Social Work in the Public Eye (March 2018)

NASW member Leah Headings, a licensed clinical social worker who works with children and families, was quoted in a story published in the Northeast Mississippi Daily Journal about compulsive cell phone use.

Leah Headings

Leah Headings

While there is debate about whether people can be addicted to cell phones in the same way they are addicted to drugs, alcohol or tobacco, some mental health advocates see an overlap in behaviors, the story says. 

In many families, parents are already using cell phones to guide behavior, Headings noted.

“The phone has become the number one reinforcer/motivator for parents,” she said. 

Parents need to watch for signs of obsessiveness both in the amount of time children spend on devices and their kids’ interactions with others, the story suggests.

“Their self-esteem shouldn’t be wrapped up totally in it,” Headings is quoted as saying. “Encourage other things, so they will be more well-rounded.”

Parents need to stress they have the right to check phones regularly and monitor use, the article says.

“What kids need to understand is that it’s a privilege, not a right,” Headings said.

NASW member Steven Button is co-chair of the nonprofit Suicide Prevention Action Network Region 2 in Idaho, where it is estimated to have the highest suicide rate in the state with a five-year average of 25 per 100,000 residents.

Steve Button

Steve Button

This high number has encouraged Button to push for increased access to mental health treatment and to double down on promoting annual walks and awareness events that SPAN hosts in the area, according to a story published in the Lewiston Tribune in Lewiston, Idaho. 

Every fall and in April, SPAN supports awareness campaigns, especially in the schools where Button is a social worker for the Lewiston School District, the article notes.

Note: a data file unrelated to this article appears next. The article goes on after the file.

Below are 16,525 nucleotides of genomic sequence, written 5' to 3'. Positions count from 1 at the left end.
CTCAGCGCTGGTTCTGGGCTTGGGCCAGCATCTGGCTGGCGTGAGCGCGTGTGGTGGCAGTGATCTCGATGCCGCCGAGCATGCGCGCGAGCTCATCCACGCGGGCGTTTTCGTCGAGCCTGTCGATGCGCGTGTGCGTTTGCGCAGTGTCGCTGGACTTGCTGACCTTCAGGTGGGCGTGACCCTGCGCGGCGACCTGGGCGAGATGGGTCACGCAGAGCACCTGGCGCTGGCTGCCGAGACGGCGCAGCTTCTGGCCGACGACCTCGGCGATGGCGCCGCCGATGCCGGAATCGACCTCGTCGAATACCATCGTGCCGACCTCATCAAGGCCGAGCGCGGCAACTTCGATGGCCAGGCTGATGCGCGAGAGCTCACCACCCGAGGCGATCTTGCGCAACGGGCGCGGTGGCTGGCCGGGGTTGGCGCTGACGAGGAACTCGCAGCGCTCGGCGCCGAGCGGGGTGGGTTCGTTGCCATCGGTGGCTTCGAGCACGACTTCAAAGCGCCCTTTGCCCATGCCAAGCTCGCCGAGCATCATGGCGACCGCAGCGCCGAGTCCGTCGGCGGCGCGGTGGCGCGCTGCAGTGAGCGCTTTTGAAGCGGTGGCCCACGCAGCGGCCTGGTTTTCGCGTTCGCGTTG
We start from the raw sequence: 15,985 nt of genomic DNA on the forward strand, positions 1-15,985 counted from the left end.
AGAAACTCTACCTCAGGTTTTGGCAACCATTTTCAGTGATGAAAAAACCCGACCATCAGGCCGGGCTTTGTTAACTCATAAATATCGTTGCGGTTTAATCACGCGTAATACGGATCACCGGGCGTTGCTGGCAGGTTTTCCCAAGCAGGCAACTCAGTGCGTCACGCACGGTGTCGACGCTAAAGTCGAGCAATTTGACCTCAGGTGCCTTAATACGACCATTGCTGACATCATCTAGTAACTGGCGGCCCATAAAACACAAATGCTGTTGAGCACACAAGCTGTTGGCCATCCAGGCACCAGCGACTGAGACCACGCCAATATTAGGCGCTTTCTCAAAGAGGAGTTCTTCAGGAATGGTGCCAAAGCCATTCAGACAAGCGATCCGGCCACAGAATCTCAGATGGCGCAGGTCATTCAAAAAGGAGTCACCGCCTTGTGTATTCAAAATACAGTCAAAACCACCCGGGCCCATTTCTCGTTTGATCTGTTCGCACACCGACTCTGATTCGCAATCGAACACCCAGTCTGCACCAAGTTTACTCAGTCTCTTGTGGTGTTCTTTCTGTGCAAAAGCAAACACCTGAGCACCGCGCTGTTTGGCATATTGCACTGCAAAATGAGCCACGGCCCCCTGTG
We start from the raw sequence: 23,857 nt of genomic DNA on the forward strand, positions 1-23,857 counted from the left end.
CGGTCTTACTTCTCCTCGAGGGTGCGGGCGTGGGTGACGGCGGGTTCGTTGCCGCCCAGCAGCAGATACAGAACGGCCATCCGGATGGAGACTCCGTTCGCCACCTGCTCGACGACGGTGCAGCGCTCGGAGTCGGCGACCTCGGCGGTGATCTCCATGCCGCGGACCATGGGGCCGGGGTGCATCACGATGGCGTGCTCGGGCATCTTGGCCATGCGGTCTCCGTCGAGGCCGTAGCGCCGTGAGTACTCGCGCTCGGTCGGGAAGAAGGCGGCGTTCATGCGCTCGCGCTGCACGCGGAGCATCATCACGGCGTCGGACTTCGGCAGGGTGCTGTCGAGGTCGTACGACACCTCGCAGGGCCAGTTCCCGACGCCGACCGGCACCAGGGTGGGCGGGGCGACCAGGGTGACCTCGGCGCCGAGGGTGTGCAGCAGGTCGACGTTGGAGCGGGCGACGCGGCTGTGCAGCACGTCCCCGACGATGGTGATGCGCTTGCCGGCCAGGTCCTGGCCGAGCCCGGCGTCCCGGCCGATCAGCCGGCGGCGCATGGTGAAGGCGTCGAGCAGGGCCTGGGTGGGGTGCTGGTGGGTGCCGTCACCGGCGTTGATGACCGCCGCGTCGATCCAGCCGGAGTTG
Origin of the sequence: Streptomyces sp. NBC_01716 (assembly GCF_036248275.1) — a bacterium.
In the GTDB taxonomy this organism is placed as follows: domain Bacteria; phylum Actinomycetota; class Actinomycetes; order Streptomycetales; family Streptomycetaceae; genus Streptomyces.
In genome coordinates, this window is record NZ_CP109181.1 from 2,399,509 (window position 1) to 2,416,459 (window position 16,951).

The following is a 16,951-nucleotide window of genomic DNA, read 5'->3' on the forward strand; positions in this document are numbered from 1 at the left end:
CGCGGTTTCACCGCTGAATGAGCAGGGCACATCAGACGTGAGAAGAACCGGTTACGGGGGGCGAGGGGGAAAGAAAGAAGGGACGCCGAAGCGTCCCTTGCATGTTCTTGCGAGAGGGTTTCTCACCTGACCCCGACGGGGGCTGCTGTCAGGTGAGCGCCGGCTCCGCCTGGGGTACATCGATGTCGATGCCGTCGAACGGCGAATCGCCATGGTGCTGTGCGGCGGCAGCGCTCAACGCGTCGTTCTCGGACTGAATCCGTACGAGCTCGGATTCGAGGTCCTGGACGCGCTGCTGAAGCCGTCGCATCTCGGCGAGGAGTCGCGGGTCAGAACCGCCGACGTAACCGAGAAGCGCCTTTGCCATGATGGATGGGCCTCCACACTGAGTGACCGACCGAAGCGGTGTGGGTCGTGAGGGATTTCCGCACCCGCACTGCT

“I try to make staff and kids aware suicide is the one thing that can’t be confidential,” Button is quoted as saying. “If you have a friend who says something, you can’t keep things secret or private; my catchphrase is ‘Save your friendship or save a life.’”

The Centers for Disease Control notes overdose deaths involving prescription opioids have quadrupled since 1999, as have the sales of opioid analgesic medications, according to an article posted at the Westport Patch in Connecticut. 

Studies suggest that widespread access of naloxone, known by the brand name Narcan, could reduce the opioid overdose death rate by as much as 50 percent. 

Naloxone is often used as an antidote for opioid overdoses, the article says. 

Ellen Brezovsky

Ellen Brezovsky

NASW member Ellen Brezovsky, an LCSW from Silver Hill Hospital, was planning to host a free life-saving naloxone/Narcan training event through the Westport Prevention Coalition, a partnership of Westport residents and professionals, the story says. 

The coalition aims to educate individuals about the risks of heroin and other opioid use and the potentially life-saving benefits of naloxone.

“Silver Hill is invested in preventing opioid overdoses,” Brezovsky says in the article. “Anything we can do to decrease the risk of accidental overdose and death from opioids is a top priority, and we look forward to continuing to partner with community agencies to accomplish that goal.”

Cleveland State University professor and NASW member Michael A. Dover plans to use an ongoing series published in The Cleveland Plain Dealer to teach his students about social work advocacy.

Michael Dover

Michael Dover

An article posted at points out that the series, “A Greater Cleveland,” highlights eight families living in poverty.

Launched last summer, the series is a long-term effort by and The Plain Dealer to come up with solutions to improve lives, the article says.

Dover noted he will ask students in his four undergraduate and graduate classes to discuss and, in some cases, write about issues identified in the series.  

He said the series is a natural for social work advocacy classes because his sophomores and juniors have not yet worked in the field.

The families’ stories are akin to case files and will allow students to identify the issues and write policy briefs and advocacy papers that push government and civic leaders to make changes, Dover said.  

To read other media stories like these, visit